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June 14, 1972 - Image 7

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Publication:
Michigan Daily, 1972-06-14

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Wednesday, June 14, 1972

THE MICHIGAN DAILY

Page Seven

Wednesday, June 14, 1972 THE MICHIGAN DAILY Page Seven

McClellan receives narrow win
over challenger in Ark. race

LITTLE ROCK, Ark. ()P)-Sen.
John L. McClellan wdn nomina-
tion to a sixth term yesterday in
Arkansas' Democratic r u n o f f
election, defeating Rep. David
Pryor to survive the most serious
threat in his 30-year Senate
career.
The 76-year-old McClellan, the
fourth senior member of the
Senate, defeated the three-term
congressman on the basis of al-
most complete but unofficial re-
turns.
Otter bites Yorty
LOS ANGELES (P) - Mayor
Sam Yorty was bitten yesterday
by a sea otter called "Mayor
Slim Snorty" during the open-
ing of a new park section at
Busch Gardens
The mayor's wounds were de-
scribed as superficial, but he'll
get a tetanus shot.
Yorty was bitten on the hand
as he received the key to the
gardens from the otter.
"Slim Snorty," also called
"His Otter," acts in an animal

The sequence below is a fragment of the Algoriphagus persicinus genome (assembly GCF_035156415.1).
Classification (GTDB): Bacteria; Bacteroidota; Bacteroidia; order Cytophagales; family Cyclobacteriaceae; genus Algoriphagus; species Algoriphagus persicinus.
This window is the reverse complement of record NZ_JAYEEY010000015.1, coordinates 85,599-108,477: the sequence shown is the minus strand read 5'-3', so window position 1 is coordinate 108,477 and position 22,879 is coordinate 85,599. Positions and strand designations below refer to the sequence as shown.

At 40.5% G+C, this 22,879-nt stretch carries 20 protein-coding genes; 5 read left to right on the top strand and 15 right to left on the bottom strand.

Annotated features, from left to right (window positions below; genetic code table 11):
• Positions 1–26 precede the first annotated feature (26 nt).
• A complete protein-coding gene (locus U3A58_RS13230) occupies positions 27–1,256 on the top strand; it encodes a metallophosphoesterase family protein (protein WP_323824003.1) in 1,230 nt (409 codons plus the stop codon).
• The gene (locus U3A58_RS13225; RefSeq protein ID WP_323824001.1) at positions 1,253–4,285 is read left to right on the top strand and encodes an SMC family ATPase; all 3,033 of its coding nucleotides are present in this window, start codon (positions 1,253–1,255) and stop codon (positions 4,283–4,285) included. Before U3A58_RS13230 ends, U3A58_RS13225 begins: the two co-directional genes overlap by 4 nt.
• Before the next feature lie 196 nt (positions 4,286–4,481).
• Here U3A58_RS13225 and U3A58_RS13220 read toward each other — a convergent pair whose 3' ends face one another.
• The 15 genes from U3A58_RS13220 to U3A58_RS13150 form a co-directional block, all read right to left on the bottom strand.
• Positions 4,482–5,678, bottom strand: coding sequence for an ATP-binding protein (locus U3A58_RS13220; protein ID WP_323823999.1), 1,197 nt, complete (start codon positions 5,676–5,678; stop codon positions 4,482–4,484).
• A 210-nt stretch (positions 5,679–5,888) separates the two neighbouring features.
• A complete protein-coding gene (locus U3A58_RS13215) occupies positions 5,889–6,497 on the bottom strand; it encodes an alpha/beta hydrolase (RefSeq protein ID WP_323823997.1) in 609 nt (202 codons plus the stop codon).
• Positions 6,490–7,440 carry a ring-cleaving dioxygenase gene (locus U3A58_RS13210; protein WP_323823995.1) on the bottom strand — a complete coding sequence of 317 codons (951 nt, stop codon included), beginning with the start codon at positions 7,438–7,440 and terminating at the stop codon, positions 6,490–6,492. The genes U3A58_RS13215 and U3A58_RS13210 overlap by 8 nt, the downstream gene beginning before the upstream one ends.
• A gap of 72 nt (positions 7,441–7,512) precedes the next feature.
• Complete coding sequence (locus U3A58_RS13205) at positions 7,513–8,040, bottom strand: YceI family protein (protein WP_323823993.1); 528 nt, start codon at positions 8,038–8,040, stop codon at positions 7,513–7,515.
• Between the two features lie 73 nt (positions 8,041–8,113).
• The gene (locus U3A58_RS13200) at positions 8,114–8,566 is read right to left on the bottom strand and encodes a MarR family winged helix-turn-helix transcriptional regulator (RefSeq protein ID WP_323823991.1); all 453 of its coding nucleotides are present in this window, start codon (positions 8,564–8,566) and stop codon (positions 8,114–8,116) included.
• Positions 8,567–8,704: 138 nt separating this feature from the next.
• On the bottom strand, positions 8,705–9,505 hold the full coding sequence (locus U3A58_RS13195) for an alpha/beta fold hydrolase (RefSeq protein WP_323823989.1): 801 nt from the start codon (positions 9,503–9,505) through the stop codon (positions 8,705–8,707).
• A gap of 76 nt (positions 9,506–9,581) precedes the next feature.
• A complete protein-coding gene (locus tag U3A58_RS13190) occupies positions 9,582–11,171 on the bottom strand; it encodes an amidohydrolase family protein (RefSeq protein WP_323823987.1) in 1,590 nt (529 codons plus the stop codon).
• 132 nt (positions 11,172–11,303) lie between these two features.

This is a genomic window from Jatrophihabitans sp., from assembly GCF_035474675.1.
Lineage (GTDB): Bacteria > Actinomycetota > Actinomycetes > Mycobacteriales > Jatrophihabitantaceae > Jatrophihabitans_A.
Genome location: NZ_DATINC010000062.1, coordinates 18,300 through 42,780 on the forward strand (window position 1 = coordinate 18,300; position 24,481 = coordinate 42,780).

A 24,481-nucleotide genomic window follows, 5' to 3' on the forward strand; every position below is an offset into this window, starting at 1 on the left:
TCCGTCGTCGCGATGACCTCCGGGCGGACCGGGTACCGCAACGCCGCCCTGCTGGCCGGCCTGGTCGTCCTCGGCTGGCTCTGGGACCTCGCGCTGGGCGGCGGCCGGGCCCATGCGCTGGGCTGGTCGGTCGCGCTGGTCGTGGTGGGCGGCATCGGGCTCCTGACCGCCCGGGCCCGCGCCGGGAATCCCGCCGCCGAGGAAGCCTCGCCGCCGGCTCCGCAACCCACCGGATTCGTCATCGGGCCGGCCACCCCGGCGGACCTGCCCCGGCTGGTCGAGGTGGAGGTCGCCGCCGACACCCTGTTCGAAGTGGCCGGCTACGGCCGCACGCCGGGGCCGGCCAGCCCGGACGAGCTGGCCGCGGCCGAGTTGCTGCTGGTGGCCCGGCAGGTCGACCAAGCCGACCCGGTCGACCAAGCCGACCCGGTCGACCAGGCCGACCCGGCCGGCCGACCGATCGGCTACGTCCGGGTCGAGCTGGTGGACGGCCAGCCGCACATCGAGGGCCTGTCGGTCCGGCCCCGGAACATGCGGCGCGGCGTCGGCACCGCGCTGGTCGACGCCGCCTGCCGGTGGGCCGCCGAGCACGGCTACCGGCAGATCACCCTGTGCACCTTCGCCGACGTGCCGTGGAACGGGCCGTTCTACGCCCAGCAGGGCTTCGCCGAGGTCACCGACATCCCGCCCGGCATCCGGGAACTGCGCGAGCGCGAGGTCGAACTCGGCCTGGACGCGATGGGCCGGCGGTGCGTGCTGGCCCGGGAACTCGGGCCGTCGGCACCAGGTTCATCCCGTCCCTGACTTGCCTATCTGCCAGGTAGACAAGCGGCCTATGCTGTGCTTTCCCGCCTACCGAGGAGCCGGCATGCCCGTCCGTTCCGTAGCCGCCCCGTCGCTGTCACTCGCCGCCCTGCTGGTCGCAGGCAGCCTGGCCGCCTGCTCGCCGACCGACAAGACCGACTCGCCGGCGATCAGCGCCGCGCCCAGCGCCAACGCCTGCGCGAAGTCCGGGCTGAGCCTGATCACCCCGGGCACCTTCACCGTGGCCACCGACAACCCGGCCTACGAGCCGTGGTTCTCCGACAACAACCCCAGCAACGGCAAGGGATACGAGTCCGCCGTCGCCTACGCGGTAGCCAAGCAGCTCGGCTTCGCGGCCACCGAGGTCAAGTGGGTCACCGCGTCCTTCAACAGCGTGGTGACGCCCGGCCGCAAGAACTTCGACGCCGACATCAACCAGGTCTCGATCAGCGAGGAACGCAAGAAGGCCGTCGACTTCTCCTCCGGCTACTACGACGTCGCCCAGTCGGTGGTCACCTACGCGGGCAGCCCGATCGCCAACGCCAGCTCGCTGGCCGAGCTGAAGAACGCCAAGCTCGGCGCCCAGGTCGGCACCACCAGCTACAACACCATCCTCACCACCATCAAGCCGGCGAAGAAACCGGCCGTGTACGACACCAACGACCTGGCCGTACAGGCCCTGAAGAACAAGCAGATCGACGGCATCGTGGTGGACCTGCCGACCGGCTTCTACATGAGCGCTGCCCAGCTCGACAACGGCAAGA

show in the new five-acre sec-
tion of the park.

With 2,412 of 2,590 precincts
reported, McClellan had 226,946
votes and the 37-year-old Pryor
had 212,377. The senator's vote
was about 52 per cent of the
total.
Victory came to the senator in
a race in which he claimed he
was fighting _ "national labor
bosses" and "the Eastern wing
of the radical-liberal establish-
ment."
The senator will have a Re-
publican opponent for the No-
vember general election, but it
is expected to be only token op-
position.
In winning, McClellan shatter-
ed Arkansas political tradition
that an A r k a n s a s incumbent
forced into a runoff always
loses.

Both McClellan and his aides
credited the victory to hard work
that turned out the McClellan
vote yesterday. The senator said
many of his supporters stayed
home during the May 30 prefer-
ential primary because they felt
he was not in any trouble.
McClellan led the ticket in the
first primary, two weeks ago,
but failed by more than five per
cent of the vote to obtain the
majority to escape the runoff.
In a runoff between two po-
litical newcomers for the Demo-
cratic nomination for Congress
in the 3rd District, Guy Hatfield,
65, of Rogers had 39,599 votes to
35,054 for Howard Guess Cain
Jr., 28, of Huntsville with 549
of 672 precincts reported in the
unofficial tabulation.

'U' refuses to
(Continued from Page1)
violated," he said, "we can bring
these kinds of situations to the
attention of the Regents or any-
one else."
Hack,. who argued that he al-
ready had informed President
Robben Fleming of the alleged
violation, hopes to present his